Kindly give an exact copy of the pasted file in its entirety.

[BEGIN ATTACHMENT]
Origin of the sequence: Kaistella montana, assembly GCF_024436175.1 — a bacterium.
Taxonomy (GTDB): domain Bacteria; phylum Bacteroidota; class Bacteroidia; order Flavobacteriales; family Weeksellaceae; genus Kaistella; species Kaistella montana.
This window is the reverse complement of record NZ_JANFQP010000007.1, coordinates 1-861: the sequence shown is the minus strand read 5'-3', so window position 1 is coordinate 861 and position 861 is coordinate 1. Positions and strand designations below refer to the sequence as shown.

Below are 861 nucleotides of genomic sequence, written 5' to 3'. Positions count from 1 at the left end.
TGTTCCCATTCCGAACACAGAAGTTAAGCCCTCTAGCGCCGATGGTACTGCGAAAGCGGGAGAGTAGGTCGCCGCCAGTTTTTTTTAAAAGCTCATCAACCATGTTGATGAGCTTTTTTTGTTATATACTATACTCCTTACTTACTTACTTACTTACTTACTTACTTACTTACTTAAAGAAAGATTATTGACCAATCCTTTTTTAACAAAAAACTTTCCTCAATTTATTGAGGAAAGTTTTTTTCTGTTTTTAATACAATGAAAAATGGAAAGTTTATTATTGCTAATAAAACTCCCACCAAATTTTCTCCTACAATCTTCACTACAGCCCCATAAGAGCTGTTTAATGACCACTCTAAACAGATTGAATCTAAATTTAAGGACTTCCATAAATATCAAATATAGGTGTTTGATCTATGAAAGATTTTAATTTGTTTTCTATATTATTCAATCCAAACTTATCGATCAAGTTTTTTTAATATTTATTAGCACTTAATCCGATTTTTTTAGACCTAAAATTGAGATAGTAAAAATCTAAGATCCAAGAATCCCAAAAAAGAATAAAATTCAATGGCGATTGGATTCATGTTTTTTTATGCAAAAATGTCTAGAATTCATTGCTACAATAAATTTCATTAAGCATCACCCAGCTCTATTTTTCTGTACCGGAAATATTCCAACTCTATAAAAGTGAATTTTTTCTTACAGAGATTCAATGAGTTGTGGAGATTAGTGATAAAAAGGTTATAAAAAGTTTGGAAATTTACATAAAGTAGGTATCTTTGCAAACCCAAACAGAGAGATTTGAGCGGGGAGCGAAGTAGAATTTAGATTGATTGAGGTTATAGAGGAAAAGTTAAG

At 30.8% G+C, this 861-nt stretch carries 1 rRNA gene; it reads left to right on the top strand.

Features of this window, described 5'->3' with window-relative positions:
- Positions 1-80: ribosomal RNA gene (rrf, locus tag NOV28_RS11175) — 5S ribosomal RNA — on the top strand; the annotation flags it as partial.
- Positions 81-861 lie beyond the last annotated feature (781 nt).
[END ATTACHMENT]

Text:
Origin of the sequence: Kaistella montana, assembly GCF_024436175.1 — a bacterium.
Taxonomy (GTDB): domain Bacteria; phylum Bacteroidota; class Bacteroidia; order Flavobacteriales; family Weeksellaceae; genus Kaistella; species Kaistella montana.
This window is the reverse complement of record NZ_JANFQP010000007.1, coordinates 1-861: the sequence shown is the minus strand read 5'-3', so window position 1 is coordinate 861 and position 861 is coordinate 1. Positions and strand designations below refer to the sequence as shown.

Below are 861 nucleotides of genomic sequence, written 5' to 3'. Positions count from 1 at the left end.
TGTTCCCATTCCGAACACAGAAGTTAAGCCCTCTAGCGCCGATGGTACTGCGAAAGCGGGAGAGTAGGTCGCCGCCAGTTTTTTTTAAAAGCTCATCAACCATGTTGATGAGCTTTTTTTGTTATATACTATACTCCTTACTTACTTACTTACTTACTTACTTACTTACTTACTTAAAGAAAGATTATTGACCAATCCTTTTTTAACAAAAAACTTTCCTCAATTTATTGAGGAAAGTTTTTTTCTGTTTTTAATACAATGAAAAATGGAAAGTTTATTATTGCTAATAAAACTCCCACCAAATTTTCTCCTACAATCTTCACTACAGCCCCATAAGAGCTGTTTAATGACCACTCTAAACAGATTGAATCTAAATTTAAGGACTTCCATAAATATCAAATATAGGTGTTTGATCTATGAAAGATTTTAATTTGTTTTCTATATTATTCAATCCAAACTTATCGATCAAGTTTTTTTAATATTTATTAGCACTTAATCCGATTTTTTTAGACCTAAAATTGAGATAGTAAAAATCTAAGATCCAAGAATCCCAAAAAAGAATAAAATTCAATGGCGATTGGATTCATGTTTTTTTATGCAAAAATGTCTAGAATTCATTGCTACAATAAATTTCATTAAGCATCACCCAGCTCTATTTTTCTGTACCGGAAATATTCCAACTCTATAAAAGTGAATTTTTTCTTACAGAGATTCAATGAGTTGTGGAGATTAGTGATAAAAAGGTTATAAAAAGTTTGGAAATTTACATAAAGTAGGTATCTTTGCAAACCCAAACAGAGAGATTTGAGCGGGGAGCGAAGTAGAATTTAGATTGATTGAGGTTATAGAGGAAAAGTTAAG

At 30.8% G+C, this 861-nt stretch carries 1 rRNA gene; it reads left to right on the top strand.

Features of this window, described 5'->3' with window-relative positions:
- Positions 1-80: ribosomal RNA gene (rrf, locus tag NOV28_RS11175) — 5S ribosomal RNA — on the top strand; the annotation flags it as partial.
- Positions 81-861 lie beyond the last annotated feature (781 nt).